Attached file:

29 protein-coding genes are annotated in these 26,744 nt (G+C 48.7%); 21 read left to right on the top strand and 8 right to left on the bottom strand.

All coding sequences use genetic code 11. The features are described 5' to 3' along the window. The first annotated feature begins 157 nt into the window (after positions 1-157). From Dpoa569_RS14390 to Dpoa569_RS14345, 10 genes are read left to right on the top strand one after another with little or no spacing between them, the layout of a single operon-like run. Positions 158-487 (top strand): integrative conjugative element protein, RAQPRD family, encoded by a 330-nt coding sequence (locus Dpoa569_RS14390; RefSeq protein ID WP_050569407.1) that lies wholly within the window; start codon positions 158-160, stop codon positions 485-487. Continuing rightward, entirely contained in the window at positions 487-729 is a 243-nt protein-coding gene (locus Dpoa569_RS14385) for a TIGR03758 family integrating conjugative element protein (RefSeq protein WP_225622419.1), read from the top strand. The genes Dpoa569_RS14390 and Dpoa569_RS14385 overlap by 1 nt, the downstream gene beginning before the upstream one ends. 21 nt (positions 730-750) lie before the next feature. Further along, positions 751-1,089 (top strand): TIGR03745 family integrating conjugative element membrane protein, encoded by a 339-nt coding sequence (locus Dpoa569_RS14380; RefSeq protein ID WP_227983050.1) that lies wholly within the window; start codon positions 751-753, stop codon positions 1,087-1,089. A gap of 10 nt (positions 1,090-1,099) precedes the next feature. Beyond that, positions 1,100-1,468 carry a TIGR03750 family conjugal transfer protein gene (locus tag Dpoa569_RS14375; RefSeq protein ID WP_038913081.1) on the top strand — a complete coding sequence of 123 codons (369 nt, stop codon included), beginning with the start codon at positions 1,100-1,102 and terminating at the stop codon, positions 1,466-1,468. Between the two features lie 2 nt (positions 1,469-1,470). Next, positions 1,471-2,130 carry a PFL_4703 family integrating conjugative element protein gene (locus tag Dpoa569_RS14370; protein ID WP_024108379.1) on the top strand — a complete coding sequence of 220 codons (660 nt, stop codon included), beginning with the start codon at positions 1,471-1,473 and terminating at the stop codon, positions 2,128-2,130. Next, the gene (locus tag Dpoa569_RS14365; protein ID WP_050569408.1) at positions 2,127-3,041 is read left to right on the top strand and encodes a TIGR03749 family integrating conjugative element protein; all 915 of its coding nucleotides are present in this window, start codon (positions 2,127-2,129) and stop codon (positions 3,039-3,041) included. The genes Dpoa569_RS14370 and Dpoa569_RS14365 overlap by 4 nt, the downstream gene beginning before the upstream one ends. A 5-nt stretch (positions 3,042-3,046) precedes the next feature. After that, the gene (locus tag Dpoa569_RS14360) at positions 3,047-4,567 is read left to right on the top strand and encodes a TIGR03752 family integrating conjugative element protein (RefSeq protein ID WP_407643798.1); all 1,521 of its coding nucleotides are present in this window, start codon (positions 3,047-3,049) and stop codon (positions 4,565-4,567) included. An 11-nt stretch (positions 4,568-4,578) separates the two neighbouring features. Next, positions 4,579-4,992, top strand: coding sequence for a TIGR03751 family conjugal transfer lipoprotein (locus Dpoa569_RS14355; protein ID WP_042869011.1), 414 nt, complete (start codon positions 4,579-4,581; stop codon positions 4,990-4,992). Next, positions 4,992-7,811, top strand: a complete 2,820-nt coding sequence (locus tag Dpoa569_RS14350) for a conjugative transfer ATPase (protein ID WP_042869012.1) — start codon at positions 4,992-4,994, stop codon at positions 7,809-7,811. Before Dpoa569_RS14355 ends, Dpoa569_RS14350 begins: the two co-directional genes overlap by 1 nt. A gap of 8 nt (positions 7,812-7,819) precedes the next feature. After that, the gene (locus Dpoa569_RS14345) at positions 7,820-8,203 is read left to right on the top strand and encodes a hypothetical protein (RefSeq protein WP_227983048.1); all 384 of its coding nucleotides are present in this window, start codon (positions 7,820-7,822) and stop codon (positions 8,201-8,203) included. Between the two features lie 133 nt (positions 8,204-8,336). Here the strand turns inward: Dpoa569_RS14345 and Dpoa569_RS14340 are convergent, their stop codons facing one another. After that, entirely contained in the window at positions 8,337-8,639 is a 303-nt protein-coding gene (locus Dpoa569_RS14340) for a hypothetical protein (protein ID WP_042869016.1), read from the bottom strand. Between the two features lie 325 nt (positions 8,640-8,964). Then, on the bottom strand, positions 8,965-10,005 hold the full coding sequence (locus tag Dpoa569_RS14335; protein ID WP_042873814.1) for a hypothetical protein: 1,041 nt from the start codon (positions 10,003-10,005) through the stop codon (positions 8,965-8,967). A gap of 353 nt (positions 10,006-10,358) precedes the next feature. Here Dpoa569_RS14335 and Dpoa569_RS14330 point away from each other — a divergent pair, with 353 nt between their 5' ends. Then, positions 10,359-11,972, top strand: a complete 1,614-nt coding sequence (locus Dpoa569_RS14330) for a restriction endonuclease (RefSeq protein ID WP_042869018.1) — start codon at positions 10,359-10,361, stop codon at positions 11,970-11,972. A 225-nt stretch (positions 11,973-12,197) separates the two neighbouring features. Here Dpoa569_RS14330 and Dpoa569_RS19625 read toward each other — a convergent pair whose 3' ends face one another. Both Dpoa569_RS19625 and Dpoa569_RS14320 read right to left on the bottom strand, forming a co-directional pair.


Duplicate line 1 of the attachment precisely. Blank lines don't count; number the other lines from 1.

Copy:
29 protein-coding genes are annotated in these 26,744 nt (G+C 48.7%); 21 read left to right on the top strand and 8 right to left on the bottom strand.